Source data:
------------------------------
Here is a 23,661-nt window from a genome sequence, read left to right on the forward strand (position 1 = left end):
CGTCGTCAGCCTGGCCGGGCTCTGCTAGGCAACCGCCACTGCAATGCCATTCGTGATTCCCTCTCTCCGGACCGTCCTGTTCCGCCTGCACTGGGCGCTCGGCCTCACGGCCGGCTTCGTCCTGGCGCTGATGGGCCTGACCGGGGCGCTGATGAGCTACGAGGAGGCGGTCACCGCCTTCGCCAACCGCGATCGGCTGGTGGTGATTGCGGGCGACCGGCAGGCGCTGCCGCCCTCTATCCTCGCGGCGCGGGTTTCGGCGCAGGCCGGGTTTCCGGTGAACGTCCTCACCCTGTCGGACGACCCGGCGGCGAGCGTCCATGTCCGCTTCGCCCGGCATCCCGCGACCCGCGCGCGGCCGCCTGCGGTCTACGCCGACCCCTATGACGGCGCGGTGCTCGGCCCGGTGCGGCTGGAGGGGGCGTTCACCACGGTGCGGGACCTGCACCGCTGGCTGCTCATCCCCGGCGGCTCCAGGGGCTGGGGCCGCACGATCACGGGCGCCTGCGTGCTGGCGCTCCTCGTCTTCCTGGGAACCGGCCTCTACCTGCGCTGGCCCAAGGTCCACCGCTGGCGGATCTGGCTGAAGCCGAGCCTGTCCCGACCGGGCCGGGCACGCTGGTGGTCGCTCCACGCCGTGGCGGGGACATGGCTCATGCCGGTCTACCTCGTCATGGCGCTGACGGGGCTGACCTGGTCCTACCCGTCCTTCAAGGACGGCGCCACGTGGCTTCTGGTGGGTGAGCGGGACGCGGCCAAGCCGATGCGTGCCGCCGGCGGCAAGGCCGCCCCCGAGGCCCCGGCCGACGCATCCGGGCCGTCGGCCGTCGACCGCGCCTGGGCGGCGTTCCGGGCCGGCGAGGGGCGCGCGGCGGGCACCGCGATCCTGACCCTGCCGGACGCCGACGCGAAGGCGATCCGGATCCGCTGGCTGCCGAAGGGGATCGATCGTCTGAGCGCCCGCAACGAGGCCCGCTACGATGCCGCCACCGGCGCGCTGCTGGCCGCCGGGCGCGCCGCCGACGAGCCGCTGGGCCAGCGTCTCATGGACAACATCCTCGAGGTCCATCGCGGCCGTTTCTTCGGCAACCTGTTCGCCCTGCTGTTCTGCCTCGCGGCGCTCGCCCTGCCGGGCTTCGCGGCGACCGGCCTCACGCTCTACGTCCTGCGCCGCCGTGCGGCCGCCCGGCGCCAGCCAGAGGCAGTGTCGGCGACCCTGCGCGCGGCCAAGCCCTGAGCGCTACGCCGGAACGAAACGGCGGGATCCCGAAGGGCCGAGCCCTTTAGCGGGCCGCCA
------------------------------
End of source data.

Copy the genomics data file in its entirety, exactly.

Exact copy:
Here is a 23,661-nt window from a genome sequence, read left to right on the forward strand (position 1 = left end):
CGTCGTCAGCCTGGCCGGGCTCTGCTAGGCAACCGCCACTGCAATGCCATTCGTGATTCCCTCTCTCCGGACCGTCCTGTTCCGCCTGCACTGGGCGCTCGGCCTCACGGCCGGCTTCGTCCTGGCGCTGATGGGCCTGACCGGGGCGCTGATGAGCTACGAGGAGGCGGTCACCGCCTTCGCCAACCGCGATCGGCTGGTGGTGATTGCGGGCGACCGGCAGGCGCTGCCGCCCTCTATCCTCGCGGCGCGGGTTTCGGCGCAGGCCGGGTTTCCGGTGAACGTCCTCACCCTGTCGGACGACCCGGCGGCGAGCGTCCATGTCCGCTTCGCCCGGCATCCCGCGACCCGCGCGCGGCCGCCTGCGGTCTACGCCGACCCCTATGACGGCGCGGTGCTCGGCCCGGTGCGGCTGGAGGGGGCGTTCACCACGGTGCGGGACCTGCACCGCTGGCTGCTCATCCCCGGCGGCTCCAGGGGCTGGGGCCGCACGATCACGGGCGCCTGCGTGCTGGCGCTCCTCGTCTTCCTGGGAACCGGCCTCTACCTGCGCTGGCCCAAGGTCCACCGCTGGCGGATCTGGCTGAAGCCGAGCCTGTCCCGACCGGGCCGGGCACGCTGGTGGTCGCTCCACGCCGTGGCGGGGACATGGCTCATGCCGGTCTACCTCGTCATGGCGCTGACGGGGCTGACCTGGTCCTACCCGTCCTTCAAGGACGGCGCCACGTGGCTTCTGGTGGGTGAGCGGGACGCGGCCAAGCCGATGCGTGCCGCCGGCGGCAAGGCCGCCCCCGAGGCCCCGGCCGACGCATCCGGGCCGTCGGCCGTCGACCGCGCCTGGGCGGCGTTCCGGGCCGGCGAGGGGCGCGCGGCGGGCACCGCGATCCTGACCCTGCCGGACGCCGACGCGAAGGCGATCCGGATCCGCTGGCTGCCGAAGGGGATCGATCGTCTGAGCGCCCGCAACGAGGCCCGCTACGATGCCGCCACCGGCGCGCTGCTGGCCGCCGGGCGCGCCGCCGACGAGCCGCTGGGCCAGCGTCTCATGGACAACATCCTCGAGGTCCATCGCGGCCGTTTCTTCGGCAACCTGTTCGCCCTGCTGTTCTGCCTCGCGGCGCTCGCCCTGCCGGGCTTCGCGGCGACCGGCCTCACGCTCTACGTCCTGCGCCGCCGTGCGGCCGCCCGGCGCCAGCCAGAGGCAGTGTCGGCGACCCTGCGCGCGGCCAAGCCCTGAGCGCTACGCCGGAACGAAACGGCGGGATCCCGAAGGGCCGAGCCCTTTAGCGGGCCGCCA